Sometimes I feel like I’m doing this writing thing backwards. Right now, I’m reading through the short stories I’ve drafted and I’m creating outlines for them.
But don’t you outline first, you ask? For a novel, yes. It just has too many moving parts and if I purely try to discovery write, I will get lost in the weeds and bogged down. But with short stories, I usually just have the idea that I want to do, the character that I want to explore, and run with it. That’s why short stories are fun for me.
Maybe the reason I love short stories is that I’m an outliner by necessity for novels, but in my heart I’m a discovery writer. I tried outlining with short stories, but I discover so much about my characters as I’m writing them, which invariably changes the outline because their decisions have to make sense for them. And there’s a lot less room to get lost in a short story. A couple characters, a single or at most two desires… I can keep all the moving parts in mind at once.
But this means my first draft of short stories tend to meander. And so revision is mostly tightening them up, centering them on the desire and what they need to do to get there and what is or is not getting met. This is particularly true of the story I’m revising right now for my Patreon project. It’s a lovely atmospheric bit of writing… but it doesn’t do what short stories need to do. As I’m reading it and outlining it, I realize I’m going to have to entirely gut and redo the middle.
Such is the writer life.
Let me briefly interrupt your regularly scheduled substantive update to announce that as of yesterday, my manuscript is back to the agent who was interested in seeing a revision. My excitement knows no bounds! Ahem.
This is the sixth and last post in my series of posts (one, two, three, four, and five) about the process I engaged in to revise my manuscript. While the process is similar to the process I used the first time , this one has worked out exceptionally well for me, and I intend to use it as a general revisions process in the future.
My process culminated in the final reads–yes, there was more than one. The first read was in Scrivener, full screen, at 800% font. In essence, the font choice only fit a sentence a page. And I combed through those sentences looking for typos, words that didn’t make sense, missing punctuation, and redundant word choices. I read it aloud to myself to make sure the sentences flowed properly. This was my “typographical read” and it took me about two days.
Some people have suggested reading your work backward so that you don’t get invested in the prose. I may do that next time, because I did at points find myself just reading along. I sometimes had to go back and read a chapter again.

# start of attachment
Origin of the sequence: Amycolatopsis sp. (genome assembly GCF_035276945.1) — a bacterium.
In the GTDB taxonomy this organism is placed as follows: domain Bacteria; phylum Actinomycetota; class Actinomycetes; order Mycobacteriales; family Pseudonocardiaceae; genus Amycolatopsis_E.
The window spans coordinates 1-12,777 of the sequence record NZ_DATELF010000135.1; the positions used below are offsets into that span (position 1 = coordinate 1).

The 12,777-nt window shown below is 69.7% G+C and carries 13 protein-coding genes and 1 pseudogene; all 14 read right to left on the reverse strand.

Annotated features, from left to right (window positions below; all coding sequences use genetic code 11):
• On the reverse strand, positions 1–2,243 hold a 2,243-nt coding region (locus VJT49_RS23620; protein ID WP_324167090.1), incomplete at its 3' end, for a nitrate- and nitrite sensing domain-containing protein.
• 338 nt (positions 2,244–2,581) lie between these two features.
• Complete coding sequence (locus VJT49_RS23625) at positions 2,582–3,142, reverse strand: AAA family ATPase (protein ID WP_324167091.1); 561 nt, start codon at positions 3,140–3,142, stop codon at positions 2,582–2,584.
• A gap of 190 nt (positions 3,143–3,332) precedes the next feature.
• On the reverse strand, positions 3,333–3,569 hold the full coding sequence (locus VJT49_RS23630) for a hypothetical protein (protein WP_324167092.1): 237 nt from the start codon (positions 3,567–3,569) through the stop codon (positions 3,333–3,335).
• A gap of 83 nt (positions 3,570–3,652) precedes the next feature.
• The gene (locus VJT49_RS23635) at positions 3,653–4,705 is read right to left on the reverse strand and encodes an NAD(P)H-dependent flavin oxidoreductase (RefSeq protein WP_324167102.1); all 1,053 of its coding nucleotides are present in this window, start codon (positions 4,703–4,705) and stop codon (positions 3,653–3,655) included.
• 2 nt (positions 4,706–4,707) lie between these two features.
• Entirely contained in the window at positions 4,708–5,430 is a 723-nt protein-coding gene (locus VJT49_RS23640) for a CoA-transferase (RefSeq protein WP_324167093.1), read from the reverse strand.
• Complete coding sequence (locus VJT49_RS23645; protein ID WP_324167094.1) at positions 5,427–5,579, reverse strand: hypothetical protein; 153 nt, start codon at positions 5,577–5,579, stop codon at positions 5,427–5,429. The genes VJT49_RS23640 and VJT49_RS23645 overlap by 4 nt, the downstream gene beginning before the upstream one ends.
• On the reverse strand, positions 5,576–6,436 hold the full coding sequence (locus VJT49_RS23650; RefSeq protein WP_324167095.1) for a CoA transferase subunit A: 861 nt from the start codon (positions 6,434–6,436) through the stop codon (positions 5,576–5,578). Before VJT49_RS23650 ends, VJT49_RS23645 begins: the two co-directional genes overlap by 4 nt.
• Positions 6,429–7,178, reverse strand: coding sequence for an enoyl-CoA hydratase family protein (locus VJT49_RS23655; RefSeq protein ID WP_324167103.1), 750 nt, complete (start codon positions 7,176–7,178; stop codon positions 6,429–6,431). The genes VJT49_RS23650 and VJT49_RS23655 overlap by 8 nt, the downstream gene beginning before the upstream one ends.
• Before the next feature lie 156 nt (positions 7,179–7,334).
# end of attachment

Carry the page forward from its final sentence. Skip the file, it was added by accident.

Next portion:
After I compiled my manuscript into a word processor, I checked the entire document for spelling. My word processor helpfully pointed out several places where I had missed corrections on my first final read. Doubled words are the bane of my existence. My brain apparently just refuses to recognize them. I then gave it a final, quick read to make sure that everything was in place and Scrivener hadn’t left out a chapter or included a scene I had cut.
And that was it. The entire two-plus-month-long process that overshadowed my life and ate all of my “free” time was complete.
Microrevisions are done! They’re done they’re done they’re done THEY’RE DONE! The most tedious part of revisions? Done.
And I have to say, this manuscript is looking really good. The original manuscript was 79k words. After doing major revisions, it was up to 83k words. The final result? 70,687 words. This prose is so tight, it’s bolted to the floor.
I have only three things left to do before I resubmit to the agent:
1) Typographical revision. Fixing typographical errors. I swear, self, I will cut you if you try to start revising during the typo check. TYPO FIXING ONLY.
2) Compilation. I need to compile my Scrivener document into a format the agent wants to read.
3) Final read. Making sure Scrivener didn’t bork anything. Last-minute check for typos I missed during the typo check.
The combined total of these three steps should only take the rest of the weekend. Which means that by Monday, barring unforeseen circumstances, I should have this manuscript back to the agent. And then more waiting.
But for now, I’m so excited!
I missed my Friday update and now my Monday update is going to be combined with the update part. Why, you ask?
A combination of depression and grinding on this manuscript to make up for it.
I’m done with micro-revisions through chapter 23 (of 34). But in the process, I failed to pace myself last weekend, and entirely blew out my brain. I spent several days during the week with my brain going NO NO NO every time I even walked by Scrivener, and forcing it just made me want to go back to bed semi-permanently.
This is why it’s important to know how your mind works when you struggle with something like depression. I deliberately made sure I told the agent longer than I thought I would need so that I could wiggle room if it came to it. After a 2-day enforced break from writing to recharge, I’m again ready to roll. But I’m behind on my own personal deadline by about a week, so off I go!